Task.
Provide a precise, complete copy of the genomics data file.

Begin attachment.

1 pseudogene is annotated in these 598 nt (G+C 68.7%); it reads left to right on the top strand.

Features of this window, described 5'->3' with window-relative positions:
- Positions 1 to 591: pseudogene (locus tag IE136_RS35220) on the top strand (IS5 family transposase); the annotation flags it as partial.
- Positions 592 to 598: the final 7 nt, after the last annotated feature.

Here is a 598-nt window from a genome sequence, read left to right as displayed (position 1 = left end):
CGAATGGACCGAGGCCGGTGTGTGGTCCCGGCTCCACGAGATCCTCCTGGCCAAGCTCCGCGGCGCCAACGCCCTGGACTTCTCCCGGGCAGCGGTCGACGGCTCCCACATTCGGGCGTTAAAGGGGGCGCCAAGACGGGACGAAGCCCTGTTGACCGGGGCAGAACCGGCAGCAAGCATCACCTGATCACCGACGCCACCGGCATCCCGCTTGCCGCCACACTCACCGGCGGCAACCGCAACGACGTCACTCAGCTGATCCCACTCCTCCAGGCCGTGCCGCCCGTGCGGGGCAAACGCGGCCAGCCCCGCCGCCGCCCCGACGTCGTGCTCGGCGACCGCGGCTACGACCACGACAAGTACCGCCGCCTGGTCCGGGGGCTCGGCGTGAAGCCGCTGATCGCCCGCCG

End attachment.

1 pseudogene is annotated in these 598 nt (G+C 68.7%); it reads left to right on the top strand.

Features of this window, described 5'->3' with window-relative positions:
- Positions 1 to 591: pseudogene (locus tag IE136_RS35220) on the top strand (IS5 family transposase); the annotation flags it as partial.
- Positions 592 to 598: the final 7 nt, after the last annotated feature.

Here is a 598-nt window from a genome sequence, read left to right as displayed (position 1 = left end):
CGAATGGACCGAGGCCGGTGTGTGGTCCCGGCTCCACGAGATCCTCCTGGCCAAGCTCCGCGGCGCCAACGCCCTGGACTTCTCCCGGGCAGCGGTCGACGGCTCCCACATTCGGGCGTTAAAGGGGGCGCCAAGACGGGACGAAGCCCTGTTGACCGGGGCAGAACCGGCAGCAAGCATCACCTGATCACCGACGCCACCGGCATCCCGCTTGCCGCCACACTCACCGGCGGCAACCGCAACGACGTCACTCAGCTGATCCCACTCCTCCAGGCCGTGCCGCCCGTGCGGGGCAAACGCGGCCAGCCCCGCCGCCGCCCCGACGTCGTGCTCGGCGACCGCGGCTACGACCACGACAAGTACCGCCGCCTGGTCCGGGGGCTCGGCGTGAAGCCGCTGATCGCCCGCCG